For many New Zealanders, having a drink after work or with friends and family is an important part of socialising and relaxing.
People drink for many reasons, and many use alcohol to positively help their emotions and increase their confidence in social situations.
A shot of something for Dutch courage may help us to feel more confident, but one study shows that it's more of a mindset than the alcohol itself.
In the study, volunteers drank fruit cocktails while being told that they were drinking alcohol. Those thinking they had consumed an alcoholic drink rated themselves as more attractive and confident than those who didn't, indicating that just the thought of consuming alcohol is powerful enough to change people's mood.
These mood changing effects can also have a dark side with evidence that alcohol consumption can trigger negative emotions including aggression and depression leading to out-of-character actions.
With both positive and negative mood swings, and the old wives' tales that gin makes people sad and tequila makes them crazy, the question is, can different types of alcohol actually change our mood?
To try and help answer this, a new study published this week in the British Medical Journal used data from almost 30,000 people across 21 countries to document how people's mood changes with alcohol consumption.
Over half of the people surveyed said that drinking spirits like vodka, gin and whisky made them feel energised, more confident and sexy. A smaller group felt negative feelings after spirits with men more likely to feel aggression and restlessness and more women feeling more tearful.
Wine and beer were also good at helping over half of the surveyed to feel more relaxed with red wine in particular also being associated with people feeling more tired.
So is there something about the ingredients of different alcoholic drinks that causes these different moods?
The researchers didn't think so. Instead, they think part of the explanation may be in the way that we drink alcohol differently, rather than a difference in the alcohol.
Slamming a shot of tequila affects our body very differently to slowly sipping a red wine and the speed that we drink has an effect on the way that alcohol affects us.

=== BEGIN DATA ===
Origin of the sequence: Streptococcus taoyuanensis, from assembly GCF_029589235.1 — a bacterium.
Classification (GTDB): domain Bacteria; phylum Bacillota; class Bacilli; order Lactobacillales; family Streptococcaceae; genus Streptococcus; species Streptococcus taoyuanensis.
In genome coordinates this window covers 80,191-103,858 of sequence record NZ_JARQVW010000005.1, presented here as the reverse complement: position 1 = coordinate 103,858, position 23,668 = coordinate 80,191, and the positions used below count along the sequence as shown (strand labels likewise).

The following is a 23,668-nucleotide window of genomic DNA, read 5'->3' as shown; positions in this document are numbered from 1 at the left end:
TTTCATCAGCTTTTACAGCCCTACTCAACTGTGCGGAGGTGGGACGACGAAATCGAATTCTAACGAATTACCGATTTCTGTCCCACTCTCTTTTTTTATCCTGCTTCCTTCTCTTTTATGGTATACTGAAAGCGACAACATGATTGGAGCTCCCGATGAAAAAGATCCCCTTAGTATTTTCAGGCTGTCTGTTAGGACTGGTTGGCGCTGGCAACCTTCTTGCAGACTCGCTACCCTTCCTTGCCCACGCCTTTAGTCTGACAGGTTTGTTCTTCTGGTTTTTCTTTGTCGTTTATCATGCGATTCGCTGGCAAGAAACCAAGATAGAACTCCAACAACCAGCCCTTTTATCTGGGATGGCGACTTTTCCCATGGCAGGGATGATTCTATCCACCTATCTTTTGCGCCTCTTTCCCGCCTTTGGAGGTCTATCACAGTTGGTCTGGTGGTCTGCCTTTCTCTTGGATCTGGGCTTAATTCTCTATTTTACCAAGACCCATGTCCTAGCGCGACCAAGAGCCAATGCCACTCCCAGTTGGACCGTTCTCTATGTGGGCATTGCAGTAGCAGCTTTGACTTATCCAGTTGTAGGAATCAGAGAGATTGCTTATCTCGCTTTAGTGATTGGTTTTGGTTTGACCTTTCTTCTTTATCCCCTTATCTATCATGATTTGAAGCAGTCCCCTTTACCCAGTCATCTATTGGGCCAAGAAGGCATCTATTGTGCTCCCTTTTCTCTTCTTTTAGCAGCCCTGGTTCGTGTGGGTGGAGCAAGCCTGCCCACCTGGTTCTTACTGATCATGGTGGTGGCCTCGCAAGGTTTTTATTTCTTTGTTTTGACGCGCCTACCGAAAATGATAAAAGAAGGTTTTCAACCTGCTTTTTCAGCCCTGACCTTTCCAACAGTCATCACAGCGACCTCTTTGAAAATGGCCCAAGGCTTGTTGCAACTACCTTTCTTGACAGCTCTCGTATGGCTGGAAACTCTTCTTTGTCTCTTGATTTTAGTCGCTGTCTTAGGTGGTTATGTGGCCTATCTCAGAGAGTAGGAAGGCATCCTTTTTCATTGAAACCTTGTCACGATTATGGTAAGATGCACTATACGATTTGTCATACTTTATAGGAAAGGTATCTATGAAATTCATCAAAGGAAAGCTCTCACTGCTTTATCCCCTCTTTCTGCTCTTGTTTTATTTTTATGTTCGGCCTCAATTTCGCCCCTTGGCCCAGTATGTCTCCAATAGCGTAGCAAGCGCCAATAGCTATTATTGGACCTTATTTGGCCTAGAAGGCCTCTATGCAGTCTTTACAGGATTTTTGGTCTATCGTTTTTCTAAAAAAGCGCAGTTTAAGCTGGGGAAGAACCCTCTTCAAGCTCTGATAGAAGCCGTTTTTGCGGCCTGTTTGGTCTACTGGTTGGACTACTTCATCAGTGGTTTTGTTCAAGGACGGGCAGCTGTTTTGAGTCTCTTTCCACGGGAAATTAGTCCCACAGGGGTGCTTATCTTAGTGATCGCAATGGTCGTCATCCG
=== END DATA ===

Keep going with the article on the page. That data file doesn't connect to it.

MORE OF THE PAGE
Alcohol starts affecting the body within minutes of the first sip as it passes through the stomach and travels into the bloodstream.
From there, it makes its way around the body and has an influence on both mood and muscles. Because our bodies can't store alcohol, the liver immediately starts to break it down by converting it into acetaldehyde, which is further broken down into acetic acid.
Drinking more than your liver can process causes a rise in blood alcohol level and the feeling of being intoxicated.
Spirits like tequila have a much higher alcohol content than beer or wine, but we are also more likely to consume them quickly as a shot, in a bar during a celebration when we are more open to letting our hair down and feeling crazy.
Red wine, however, is more likely to be consumed when winding down after a long day in a quiet setting and with a good meal, making us more likely to feel relaxed and tired.
The researchers concluded that in addition to the different compounds found in drinks, it's actually the initial mindset that we have and the social environment we are in when consuming alcohol that has the biggest influence on changing our mood.
So the next time you feel teary drowning your sorrows in a gin and tonic, change your social settings and you might not feel so sad after all.